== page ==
• "Detection of WalR~P amounts in pneumococcal cells 647 the strong dependence of the phosphatase activity on Mg 2+ ion (Zhu et al., 2000; Gutu et al., 2010; Huynh and Stewart, 2011). WalK with the T225A, S217A or R221K amino acid changes (Fig. S3C, D and H) showed similar low-level accumulation of WalR~P as wild-type WalK + in Mg 2+ buffer and were not ostensibly defective in phosphatase or other WalK activities. "
    [Show abstract] [Hide abstract]
    ABSTRACT: WalRK (YycFG) two-component systems (TCSs) of low-GC Gram-positive bacteria play critical roles in regulating peptidogylcan hydrolase genes involved in cell division and wall stress responses. The WalRK (VicRK) TCSs of Streptococcus pneumoniae (pneumococcus) and other Streptococcus species show numerous differences with those of other low-GC species. Notably, the pneumococcal WalK sensor kinase is not essential for normal growth in culture, unlike its homologues in Bacillus and Staphylococcus species. The WalK sensor kinase possesses histidine autokinase activity and mediates dephosphorylation of phosphorylated WalR∼P response regulator. To understand the contributions of these two WalK activities to pneumococcal growth, we constructed and characterized a set of walK kinase and phosphatase mutants in biochemical reactions and in cells. We identified an amino acid substitution in WalK that significantly reduces phosphatase activity, but not other activities. Comparisons were made between WalRK regulon expression levels and WalR∼P amounts in cells determined by Phos-tag SDS-PAGE. Reduction of WalK phosphatase activity resulted in nearly 90% phosphorylation to WalR∼P, consistent with the conclusion that WalK phosphatase is strongly active in exponentially growing cells. WalK phosphatase activity was also shown to depend on the WalK PAS domain and to limit cross-talk and the recovery of WalR∼P from walK(+) cells.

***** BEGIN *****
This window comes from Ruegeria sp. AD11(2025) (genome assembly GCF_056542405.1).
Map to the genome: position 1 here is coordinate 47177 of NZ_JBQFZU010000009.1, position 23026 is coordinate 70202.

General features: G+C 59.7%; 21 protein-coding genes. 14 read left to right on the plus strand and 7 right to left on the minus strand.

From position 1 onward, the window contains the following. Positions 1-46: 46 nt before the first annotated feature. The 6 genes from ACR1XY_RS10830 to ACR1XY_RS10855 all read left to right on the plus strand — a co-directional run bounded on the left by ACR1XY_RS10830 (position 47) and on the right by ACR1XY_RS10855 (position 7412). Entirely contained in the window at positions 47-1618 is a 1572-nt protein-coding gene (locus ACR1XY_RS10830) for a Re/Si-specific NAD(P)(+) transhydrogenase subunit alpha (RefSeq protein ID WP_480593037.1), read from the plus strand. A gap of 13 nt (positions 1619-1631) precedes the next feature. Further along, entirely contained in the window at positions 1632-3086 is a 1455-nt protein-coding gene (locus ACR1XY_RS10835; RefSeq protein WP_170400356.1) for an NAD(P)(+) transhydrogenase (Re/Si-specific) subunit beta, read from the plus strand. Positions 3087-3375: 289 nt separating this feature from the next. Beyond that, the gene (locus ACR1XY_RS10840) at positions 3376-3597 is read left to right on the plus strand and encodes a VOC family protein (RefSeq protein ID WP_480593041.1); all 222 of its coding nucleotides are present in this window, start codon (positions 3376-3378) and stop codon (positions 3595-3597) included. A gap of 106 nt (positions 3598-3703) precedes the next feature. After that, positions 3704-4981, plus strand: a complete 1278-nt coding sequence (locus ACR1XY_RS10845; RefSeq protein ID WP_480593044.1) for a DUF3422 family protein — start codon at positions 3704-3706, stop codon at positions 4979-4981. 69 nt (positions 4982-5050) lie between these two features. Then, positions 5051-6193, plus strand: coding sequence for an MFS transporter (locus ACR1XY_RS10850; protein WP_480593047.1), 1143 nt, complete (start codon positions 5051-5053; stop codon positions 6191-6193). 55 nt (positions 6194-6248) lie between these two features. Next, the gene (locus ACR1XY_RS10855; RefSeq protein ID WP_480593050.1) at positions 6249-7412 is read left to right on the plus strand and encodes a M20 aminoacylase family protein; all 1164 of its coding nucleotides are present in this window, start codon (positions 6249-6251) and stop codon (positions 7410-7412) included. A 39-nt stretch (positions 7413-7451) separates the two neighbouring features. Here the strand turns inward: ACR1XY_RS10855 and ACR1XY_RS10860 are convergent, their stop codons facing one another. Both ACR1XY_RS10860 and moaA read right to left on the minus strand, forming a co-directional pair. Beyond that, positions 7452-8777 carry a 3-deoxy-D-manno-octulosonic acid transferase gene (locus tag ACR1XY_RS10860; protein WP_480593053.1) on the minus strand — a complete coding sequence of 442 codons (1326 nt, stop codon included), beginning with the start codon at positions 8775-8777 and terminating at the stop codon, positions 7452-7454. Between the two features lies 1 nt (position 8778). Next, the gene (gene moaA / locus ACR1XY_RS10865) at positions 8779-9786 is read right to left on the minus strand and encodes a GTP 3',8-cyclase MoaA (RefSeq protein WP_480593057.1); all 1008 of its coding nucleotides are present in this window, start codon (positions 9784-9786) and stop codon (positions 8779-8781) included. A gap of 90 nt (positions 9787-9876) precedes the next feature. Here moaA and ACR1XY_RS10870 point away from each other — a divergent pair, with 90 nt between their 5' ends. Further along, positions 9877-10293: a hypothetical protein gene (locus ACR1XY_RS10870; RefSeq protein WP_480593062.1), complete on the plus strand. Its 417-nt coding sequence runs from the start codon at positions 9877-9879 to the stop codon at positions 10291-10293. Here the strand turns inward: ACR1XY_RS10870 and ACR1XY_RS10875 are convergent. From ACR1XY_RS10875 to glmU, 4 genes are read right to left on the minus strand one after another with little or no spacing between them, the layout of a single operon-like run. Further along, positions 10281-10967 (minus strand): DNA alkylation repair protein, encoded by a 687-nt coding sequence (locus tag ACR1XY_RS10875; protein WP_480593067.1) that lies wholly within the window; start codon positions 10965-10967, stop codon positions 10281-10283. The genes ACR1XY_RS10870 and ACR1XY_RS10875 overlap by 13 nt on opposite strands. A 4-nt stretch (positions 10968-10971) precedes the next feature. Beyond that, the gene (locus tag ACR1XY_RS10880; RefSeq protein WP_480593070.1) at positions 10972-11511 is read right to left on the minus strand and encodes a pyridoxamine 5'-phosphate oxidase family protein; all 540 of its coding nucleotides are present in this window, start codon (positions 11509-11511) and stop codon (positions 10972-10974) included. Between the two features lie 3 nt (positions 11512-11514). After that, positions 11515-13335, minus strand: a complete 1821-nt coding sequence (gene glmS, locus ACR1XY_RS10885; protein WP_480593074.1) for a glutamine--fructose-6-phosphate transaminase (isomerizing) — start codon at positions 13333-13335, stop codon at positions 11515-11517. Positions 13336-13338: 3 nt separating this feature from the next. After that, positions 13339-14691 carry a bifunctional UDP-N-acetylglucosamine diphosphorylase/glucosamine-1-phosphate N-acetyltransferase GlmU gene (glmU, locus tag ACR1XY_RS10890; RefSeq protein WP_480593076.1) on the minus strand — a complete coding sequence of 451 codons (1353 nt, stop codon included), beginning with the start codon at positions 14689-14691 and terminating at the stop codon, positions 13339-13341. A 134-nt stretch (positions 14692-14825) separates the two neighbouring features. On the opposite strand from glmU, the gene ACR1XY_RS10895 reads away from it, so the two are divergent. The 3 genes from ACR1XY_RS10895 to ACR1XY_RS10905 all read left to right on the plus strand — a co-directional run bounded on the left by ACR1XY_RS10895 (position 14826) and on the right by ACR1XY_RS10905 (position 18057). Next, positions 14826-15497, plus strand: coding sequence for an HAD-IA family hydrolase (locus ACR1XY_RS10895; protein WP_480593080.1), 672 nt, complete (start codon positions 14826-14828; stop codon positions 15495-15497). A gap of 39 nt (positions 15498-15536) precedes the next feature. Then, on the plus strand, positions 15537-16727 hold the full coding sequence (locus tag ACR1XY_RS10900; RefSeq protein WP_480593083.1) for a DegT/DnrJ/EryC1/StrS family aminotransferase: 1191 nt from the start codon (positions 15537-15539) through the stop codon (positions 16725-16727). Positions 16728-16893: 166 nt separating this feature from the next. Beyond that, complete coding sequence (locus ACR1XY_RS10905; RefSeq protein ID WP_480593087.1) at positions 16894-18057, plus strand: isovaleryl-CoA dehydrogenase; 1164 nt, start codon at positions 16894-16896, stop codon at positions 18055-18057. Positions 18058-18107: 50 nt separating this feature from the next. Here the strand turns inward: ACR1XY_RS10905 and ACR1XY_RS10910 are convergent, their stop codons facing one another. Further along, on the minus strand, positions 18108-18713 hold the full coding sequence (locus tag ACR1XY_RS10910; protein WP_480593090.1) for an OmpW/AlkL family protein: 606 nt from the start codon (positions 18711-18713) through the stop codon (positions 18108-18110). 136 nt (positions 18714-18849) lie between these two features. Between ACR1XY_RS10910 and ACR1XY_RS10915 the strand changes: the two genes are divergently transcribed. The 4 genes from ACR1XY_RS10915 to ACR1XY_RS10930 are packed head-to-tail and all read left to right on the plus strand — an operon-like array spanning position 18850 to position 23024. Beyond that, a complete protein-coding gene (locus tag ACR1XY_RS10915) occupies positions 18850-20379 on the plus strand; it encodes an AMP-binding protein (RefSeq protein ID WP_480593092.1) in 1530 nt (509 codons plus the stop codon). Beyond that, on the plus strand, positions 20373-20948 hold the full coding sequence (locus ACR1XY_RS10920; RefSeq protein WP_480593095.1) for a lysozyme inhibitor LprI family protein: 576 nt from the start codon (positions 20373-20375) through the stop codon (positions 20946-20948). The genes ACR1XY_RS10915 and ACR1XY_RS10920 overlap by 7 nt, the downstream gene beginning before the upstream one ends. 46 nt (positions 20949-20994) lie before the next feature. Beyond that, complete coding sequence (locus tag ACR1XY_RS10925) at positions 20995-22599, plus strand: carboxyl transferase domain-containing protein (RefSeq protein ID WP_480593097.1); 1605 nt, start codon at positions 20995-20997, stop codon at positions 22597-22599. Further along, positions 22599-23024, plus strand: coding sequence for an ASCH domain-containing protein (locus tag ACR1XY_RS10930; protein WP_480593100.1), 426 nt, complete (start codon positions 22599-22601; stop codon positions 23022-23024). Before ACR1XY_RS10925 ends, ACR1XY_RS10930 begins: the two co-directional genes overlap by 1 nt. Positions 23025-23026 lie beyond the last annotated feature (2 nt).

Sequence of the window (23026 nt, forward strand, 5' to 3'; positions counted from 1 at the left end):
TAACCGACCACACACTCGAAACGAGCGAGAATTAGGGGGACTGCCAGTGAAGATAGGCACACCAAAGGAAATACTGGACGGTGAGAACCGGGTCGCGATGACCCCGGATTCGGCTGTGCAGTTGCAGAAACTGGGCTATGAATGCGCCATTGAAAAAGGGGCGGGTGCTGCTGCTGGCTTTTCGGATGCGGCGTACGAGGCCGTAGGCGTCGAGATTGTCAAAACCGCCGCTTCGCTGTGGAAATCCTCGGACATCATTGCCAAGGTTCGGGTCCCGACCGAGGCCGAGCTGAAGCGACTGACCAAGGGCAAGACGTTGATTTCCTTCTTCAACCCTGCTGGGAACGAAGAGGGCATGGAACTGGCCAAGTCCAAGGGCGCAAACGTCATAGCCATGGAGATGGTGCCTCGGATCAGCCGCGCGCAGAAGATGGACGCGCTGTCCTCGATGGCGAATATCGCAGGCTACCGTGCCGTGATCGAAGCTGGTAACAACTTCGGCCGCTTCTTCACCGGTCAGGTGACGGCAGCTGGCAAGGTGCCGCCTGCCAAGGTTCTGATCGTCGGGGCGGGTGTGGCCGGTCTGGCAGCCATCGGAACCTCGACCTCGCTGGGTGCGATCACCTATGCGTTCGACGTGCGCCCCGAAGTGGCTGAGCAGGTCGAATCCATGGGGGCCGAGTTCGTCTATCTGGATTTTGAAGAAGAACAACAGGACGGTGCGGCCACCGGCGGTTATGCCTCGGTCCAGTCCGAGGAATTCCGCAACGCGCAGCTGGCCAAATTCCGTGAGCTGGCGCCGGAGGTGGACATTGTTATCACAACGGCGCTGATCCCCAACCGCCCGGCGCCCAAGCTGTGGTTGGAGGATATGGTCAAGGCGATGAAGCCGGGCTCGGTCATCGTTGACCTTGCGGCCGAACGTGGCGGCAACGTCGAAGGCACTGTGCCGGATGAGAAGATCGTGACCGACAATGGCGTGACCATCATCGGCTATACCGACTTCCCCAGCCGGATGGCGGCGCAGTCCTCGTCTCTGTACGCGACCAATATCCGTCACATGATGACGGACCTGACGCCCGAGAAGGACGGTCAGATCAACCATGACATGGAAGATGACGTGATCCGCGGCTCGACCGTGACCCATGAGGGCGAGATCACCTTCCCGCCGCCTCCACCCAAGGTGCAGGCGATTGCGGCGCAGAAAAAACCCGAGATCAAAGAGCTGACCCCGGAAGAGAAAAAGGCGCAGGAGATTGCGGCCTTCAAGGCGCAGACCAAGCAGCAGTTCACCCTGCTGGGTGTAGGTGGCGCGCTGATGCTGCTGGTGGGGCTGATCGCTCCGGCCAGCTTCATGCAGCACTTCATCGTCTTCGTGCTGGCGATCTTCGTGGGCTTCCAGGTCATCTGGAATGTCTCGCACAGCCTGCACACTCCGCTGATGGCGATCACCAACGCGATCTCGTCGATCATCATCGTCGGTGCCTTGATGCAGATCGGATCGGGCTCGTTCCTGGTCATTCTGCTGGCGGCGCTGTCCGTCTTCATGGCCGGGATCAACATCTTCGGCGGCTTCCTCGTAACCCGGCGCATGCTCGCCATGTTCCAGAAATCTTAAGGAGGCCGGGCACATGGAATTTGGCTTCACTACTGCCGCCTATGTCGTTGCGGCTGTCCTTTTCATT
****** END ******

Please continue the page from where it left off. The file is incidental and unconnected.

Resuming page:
Full-text · Article · Sep 2012 · Molecular Microbiology
  • Source
    • "These pathways, a primary means of signal transduction in prokaryotes, typically involve a sensor histidine kinase that, upon receipt of an input stimulus, autophosphorylates and then transfers its phosphoryl group to a cognate response regulator, which in turn modulates gene expression (Stock et al., 2000). Most histidine kinases are bifunctional and can, in the absence of an input signal, stimulate the dephosphorylation of their cognate response regulators, effectively acting as phosphatases (Huynh and Stewart, 2011). "
    [Show abstract] [Hide abstract]
    ABSTRACT: Orthologous proteins often harbor numerous substitutions, but whether these differences result from neutral or adaptive processes is usually unclear. To tackle this challenge, we examined the divergent evolution of a model bacterial signaling pathway comprising the kinase PhoR and its cognate substrate PhoB. We show that the specificity-determining residues of these proteins are typically under purifying selection but have, in α-proteobacteria, undergone a burst of diversification followed by extended stasis. By reversing mutations that accumulated in an α-proteobacterial PhoR, we demonstrate that these substitutions were adaptive, enabling PhoR to avoid crosstalk with a paralogous pathway that arose specifically in α-proteobacteria. Our findings demonstrate that duplication and the subsequent need to avoid crosstalk strongly influence signaling protein evolution. These results provide a concrete example of how system-wide insulation can be achieved postduplication through a surprisingly limited number of mutations. Our work may help explain the apparent ease with which paralogous protein families expanded in all organisms.
    Full-text · Article · Jul 2012 · Cell
Show more